Desert worship. Cool sanctuary in the ancient, earthen mosques of Mali. In this drought-ridden country, there is not the usual ablution fountain at each mosque's entryway. Here, visitors wash with sand.
Sun penetrates the sand streets and mud buildings of ancient cities situated at the southern edge of the Sahara - so much so that places like Timbuktu, Gao, Mopti, and Djenne feel like open-air ovens. It is said that a person loses three liters of body water an hour just walking in this region. In such ponderous heat, stepping into the cool corridors of a mosque is as much physical relief as spiritual sanctuary. In Mali, most mosques are made of mud brick, and are as ubiquitous and varied as the termite mounds that dot the austere territory. Formed from the earth on which they stand, they seem integral to the landscape, like sand castles on a beach. They have a beauty not of color, but of silhouette, line, and texture. Countless storms of sand or rain have weathered their crenelated walls and conical towers. Their sloping minarets are studded with palmyra sticks, used to scale the buildings to make repairs. Over the years, the mud walls, like the faith of the Mus-lims themselves, have been rebuilt time and time again.
By the 8th century, Muslim-Arab traders from North Africa had begun crossing the seething Sahara, leading huge caravans of camels southward to this region. They carried salt in and gold out, gradually turning cities such as Timbuktu into thriving emporiums. In addition to trade goods, they brought the religious, political, and social culture of Islam - including mosques.
The oldest standing mosque in Mali is Djinguereyby in Timbuktu, built by Kankan Musa, 14th-century emperor of Mali. In the year 1325, Musa made a fabulous pilgrimage to the holy Islamic city of Mecca. En route he arrived in Egypt with 60,000 men, 80 camels laden with 300 pounds of gold apiece, and 500 slaves, each carrying a four-pound bar of gold. In Cairo, the value of the local currency, which was tied to gold, was depressed for some 12 years because of Musa's lavish gift-giving.
Egypt had at least as much impact on Musa as the royal pilgrim did on it. It was here that he met the famous Muslim architect As-Sahili and persuaded him to come to Mali and oversee the building of the Djinguereyby mosque. Its mud-brick construction became a kind of architectural model for future mosques in the region.
In addition to Djinguereyby, there are two other ancient mosques in Timbuktu. Near the marketplace stands a smaller, 15th-century mosque named Sidi Yahya. Just above road level there is a small shuttered window in this mosque's wall. It overlooks the grave of a marabout (Muslim holy man).
Legend has it that in days of yore, men accused of crimes were brought to this window and forced to thrust their heads through the opening until they could see the grave. If a man was guilty, he died instantly of terror. If innocent, he showed no fear.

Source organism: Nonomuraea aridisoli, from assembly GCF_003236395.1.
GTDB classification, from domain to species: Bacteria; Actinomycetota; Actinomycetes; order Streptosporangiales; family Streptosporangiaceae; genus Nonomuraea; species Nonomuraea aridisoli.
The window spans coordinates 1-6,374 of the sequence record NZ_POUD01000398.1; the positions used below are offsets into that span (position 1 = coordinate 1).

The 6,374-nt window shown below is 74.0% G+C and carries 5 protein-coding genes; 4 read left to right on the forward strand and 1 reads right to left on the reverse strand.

Another mosque, the Sankore, became a university in the 15th century, during the reign of Emperor Askia Muhammed. In this era, Timbuktu grew into a consummate cultural and intellectual center, drawing scholars from many corners of Africa. More than 20,000 students attended some 180 Koranic schools in the city, and pound for pound books sold for more than any other trade item, including gold.
A Sudanese proverb of the day claimed, ``Salt comes from the north, gold from the south, and silver from the city of white men. But the word of God and the treasures of wisdom are only to be found in Timbuktu.''
When Askia Muhammed died in the 16th century, a grand mosque was built in his honor in Gao, east of Timbuktu. The emperor is buried in a pyramid in the central courtyard of the mosque, his tomb surrounded by prayer chambers. As in other corners of the world, Muslims must wash their hands and feet before stepping inside. But in this drought-ridden country, there is not the usual ablution fountain at each mosque's entryway. Here, visitors wash with sand.
Perhaps the most renowned mosque in Mali is in Djenne, a city southwest of Timbuktu. This sublime structure has 100 columns, and towers over the city's brilliantly colorful marketplace. From its sun-struck central courtyard, sun filters into the surrounding naves. The deeper in one walks, the darker and cooler it becomes.
Inside these shadowy, arched corridors, netting hangs from the ceiling for birds to nest in. Rolled straw mats and goatskins lean against the walls waiting for the faithful to come and lay them out on the sand floor. The interior is as simple as a desert landscape. Nothing glitters.
Within the divine dullness of these walls, one's thoughts, undistracted, turn inward and deep.